As you begin to understand your client’s business, you need to understand their goals.  It’s important that you understand their goals both as a company and, on a more micro level, within your accounts. Much of the intricacies of their goals may come in later conversations but the more you can learn now, the quicker you can hit the ground running.  Soon enough, this will all be second nature.

 To get you started, here are some questions you might want to ask the previous account manager:

  • What are Example Client’s goals? As a business? In paid media?
  • How are we pacing toward those goals?
  • Do you have any concerns?
  • If the client is lead based, are they more geared toward volume or efficiency?
  • If the client has revenue tracked, is there an ROI goal?
  • What is the acceptable cost per lead, or sale, and does it differ by product/service?
  • Are there any recent focal points that I should be aware of, in terms of product lines, keywords, channels, tests, etc.?

Once you have a good grasp on the client’s business and goals, you should begin taking over tasks.  .  You’ll need to understand what deliverables are being provided and at what frequency.  Have them show you how to create said deliverables and then try your hand at it to ensure you get the same results when you are on your own.  Be sure to take a lot of notes.  You might not repeat some of the tasks until the previous account manager has already left, and you want to feel confident in the process and your memory.

Even as you’re still learning, you can take on some of the more tedious tasks and reporting, so that you get practice.  This will help you to immerse yourself into the account and think of questions that you might want to ask the client or the account manager

 Step 4: Joining the Conversation

As soon as you find out that you’ll be taking on a new client, you should request to be added to all communication.  Be it email or phone calls, internal or external, you should be in the loop. The sooner you are introduced to the client, the more time that they have to become comfortable with your leadership and the idea of their previous account manager’s departure.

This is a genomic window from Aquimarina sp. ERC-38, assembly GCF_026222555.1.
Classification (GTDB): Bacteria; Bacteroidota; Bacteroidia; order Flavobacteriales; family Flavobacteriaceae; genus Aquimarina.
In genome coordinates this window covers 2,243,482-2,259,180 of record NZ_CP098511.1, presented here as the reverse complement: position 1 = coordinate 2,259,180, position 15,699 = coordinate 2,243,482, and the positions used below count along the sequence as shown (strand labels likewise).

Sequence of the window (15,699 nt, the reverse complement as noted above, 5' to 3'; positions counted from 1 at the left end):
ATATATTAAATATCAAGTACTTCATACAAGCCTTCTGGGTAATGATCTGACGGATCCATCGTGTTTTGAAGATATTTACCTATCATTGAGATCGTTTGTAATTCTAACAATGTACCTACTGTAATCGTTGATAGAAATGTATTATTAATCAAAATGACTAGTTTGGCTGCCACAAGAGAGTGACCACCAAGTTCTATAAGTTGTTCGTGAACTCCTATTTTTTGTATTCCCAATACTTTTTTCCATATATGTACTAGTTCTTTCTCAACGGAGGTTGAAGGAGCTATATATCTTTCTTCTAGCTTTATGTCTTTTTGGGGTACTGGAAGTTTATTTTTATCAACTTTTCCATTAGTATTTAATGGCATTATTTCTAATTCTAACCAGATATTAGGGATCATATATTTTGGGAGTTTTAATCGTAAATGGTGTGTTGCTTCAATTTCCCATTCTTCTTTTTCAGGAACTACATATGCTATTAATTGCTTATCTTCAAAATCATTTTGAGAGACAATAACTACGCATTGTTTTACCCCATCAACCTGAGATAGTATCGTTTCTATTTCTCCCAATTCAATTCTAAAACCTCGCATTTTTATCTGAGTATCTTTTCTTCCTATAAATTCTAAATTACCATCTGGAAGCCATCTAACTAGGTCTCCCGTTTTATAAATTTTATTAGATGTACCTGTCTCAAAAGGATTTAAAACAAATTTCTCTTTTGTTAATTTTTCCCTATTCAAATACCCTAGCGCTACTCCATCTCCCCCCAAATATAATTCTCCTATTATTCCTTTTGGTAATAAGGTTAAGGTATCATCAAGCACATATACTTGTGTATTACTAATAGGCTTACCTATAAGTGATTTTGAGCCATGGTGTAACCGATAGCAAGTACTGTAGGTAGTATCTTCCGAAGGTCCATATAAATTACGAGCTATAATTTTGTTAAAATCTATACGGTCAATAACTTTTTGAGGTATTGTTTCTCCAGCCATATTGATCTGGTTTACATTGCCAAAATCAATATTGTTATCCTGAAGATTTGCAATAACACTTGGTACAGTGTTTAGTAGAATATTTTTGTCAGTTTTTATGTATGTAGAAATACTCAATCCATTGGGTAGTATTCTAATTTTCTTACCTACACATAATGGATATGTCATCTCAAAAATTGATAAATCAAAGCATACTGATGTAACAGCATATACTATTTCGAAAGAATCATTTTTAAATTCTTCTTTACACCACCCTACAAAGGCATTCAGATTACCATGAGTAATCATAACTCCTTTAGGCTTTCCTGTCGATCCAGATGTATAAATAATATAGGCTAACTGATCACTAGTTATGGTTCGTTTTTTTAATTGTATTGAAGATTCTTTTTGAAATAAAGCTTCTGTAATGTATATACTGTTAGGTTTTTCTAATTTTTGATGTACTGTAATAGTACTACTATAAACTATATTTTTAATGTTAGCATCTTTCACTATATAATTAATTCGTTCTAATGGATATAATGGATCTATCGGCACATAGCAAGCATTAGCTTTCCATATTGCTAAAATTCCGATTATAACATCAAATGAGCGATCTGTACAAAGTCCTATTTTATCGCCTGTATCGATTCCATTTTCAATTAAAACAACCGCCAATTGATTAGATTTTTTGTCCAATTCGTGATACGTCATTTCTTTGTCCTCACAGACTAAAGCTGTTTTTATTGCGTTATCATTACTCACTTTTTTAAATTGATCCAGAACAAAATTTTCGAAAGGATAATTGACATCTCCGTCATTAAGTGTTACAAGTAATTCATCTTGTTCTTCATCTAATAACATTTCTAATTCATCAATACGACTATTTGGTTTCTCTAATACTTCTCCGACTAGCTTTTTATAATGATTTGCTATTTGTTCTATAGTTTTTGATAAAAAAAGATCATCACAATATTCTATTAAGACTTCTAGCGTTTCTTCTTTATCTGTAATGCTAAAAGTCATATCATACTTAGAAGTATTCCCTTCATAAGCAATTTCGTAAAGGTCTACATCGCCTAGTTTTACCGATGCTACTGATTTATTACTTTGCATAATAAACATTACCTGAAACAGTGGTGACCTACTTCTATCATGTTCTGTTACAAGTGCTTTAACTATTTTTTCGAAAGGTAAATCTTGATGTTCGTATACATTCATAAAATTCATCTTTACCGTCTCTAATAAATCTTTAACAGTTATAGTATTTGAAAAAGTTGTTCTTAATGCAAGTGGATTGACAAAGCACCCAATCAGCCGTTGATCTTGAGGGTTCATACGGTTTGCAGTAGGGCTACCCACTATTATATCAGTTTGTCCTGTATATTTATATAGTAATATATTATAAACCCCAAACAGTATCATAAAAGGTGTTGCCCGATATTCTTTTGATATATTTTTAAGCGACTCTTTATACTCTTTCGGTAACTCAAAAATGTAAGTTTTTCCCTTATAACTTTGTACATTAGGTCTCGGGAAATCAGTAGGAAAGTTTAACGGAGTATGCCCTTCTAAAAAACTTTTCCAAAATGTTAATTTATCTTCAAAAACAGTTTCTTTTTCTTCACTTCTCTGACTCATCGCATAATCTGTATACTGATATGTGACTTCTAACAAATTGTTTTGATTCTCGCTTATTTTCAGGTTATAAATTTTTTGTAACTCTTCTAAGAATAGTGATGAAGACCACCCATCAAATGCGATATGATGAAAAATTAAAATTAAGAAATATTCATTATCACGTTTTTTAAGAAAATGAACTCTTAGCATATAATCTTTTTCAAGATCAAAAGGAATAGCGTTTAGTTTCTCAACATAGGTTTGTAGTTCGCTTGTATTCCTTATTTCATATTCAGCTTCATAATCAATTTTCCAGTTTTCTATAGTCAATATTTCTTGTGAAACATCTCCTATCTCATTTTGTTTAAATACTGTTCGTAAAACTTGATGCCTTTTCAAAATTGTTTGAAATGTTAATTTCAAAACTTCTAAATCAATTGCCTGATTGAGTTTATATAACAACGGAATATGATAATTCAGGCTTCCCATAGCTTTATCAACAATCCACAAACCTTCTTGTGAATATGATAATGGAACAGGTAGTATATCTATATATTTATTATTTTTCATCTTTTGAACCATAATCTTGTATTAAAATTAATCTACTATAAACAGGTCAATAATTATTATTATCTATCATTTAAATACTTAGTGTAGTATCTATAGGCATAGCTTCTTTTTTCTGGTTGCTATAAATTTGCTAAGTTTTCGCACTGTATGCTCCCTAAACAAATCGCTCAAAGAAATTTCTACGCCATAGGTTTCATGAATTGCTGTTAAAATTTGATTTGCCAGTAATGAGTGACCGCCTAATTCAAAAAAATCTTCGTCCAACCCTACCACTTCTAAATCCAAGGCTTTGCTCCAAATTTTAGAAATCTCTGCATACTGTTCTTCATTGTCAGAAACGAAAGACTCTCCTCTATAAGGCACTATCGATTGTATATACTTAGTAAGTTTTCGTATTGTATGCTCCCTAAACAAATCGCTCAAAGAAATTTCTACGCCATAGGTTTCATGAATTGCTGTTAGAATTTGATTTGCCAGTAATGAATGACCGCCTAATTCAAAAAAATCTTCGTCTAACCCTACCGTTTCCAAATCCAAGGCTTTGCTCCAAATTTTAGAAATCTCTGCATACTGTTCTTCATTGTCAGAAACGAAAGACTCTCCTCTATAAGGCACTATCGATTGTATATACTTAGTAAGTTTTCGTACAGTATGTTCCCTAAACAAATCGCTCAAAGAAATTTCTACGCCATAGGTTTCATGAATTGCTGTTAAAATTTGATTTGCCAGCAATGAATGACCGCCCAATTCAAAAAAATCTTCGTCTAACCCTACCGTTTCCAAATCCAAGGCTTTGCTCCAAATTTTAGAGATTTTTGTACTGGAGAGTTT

If you have a question you’d like to ask the client, run it by the current account manager first, just in case they already know the answer. That will at least help you message it appropriately if you have follow up questions for the client.  You want the client to feel comfortable and confident in the transition, which means that you don’t want them questioning whether or not you are familiar with the account, or receiving appropriate training.

The more you are involved in client communication, the more important it is to understand their business, though.  Coming to meetings prepared is a great first step to building a relationship.  Likewise, the quicker you can begin to lead internal and external meetings, the more comfortable you’ll feel taking the reins.

 Making the Most of Your Onboarding Time

As you take on responsibilities, try to keep an ongoing list of questions and notes. This will help you stay organized and ensure all of your questions are answered. In addition, in my experience, the more learning styles that you employ, the more likely that you’ll remember. Be as hands-on as you can in meetings and with tasks.  When in meetings, take lots of notes that you can refer to later! By doing these things, you can leverage visual, auditory and tactile learning methods, which seems to help retain information.

Ultimately, the biggest tip that I can share is to be as proactive as possible throughout the transition.  The extra legwork that you put in doesn’t absolve the departing team member from going the extra mile but, at the end of the day, the account is yours and it is your responsibility to be prepared.

For additional tips on a smooth transition, take a look at the Offloading Tips I posted last week. Do you have any tips of your own?  We’d love to hear them in the comments below!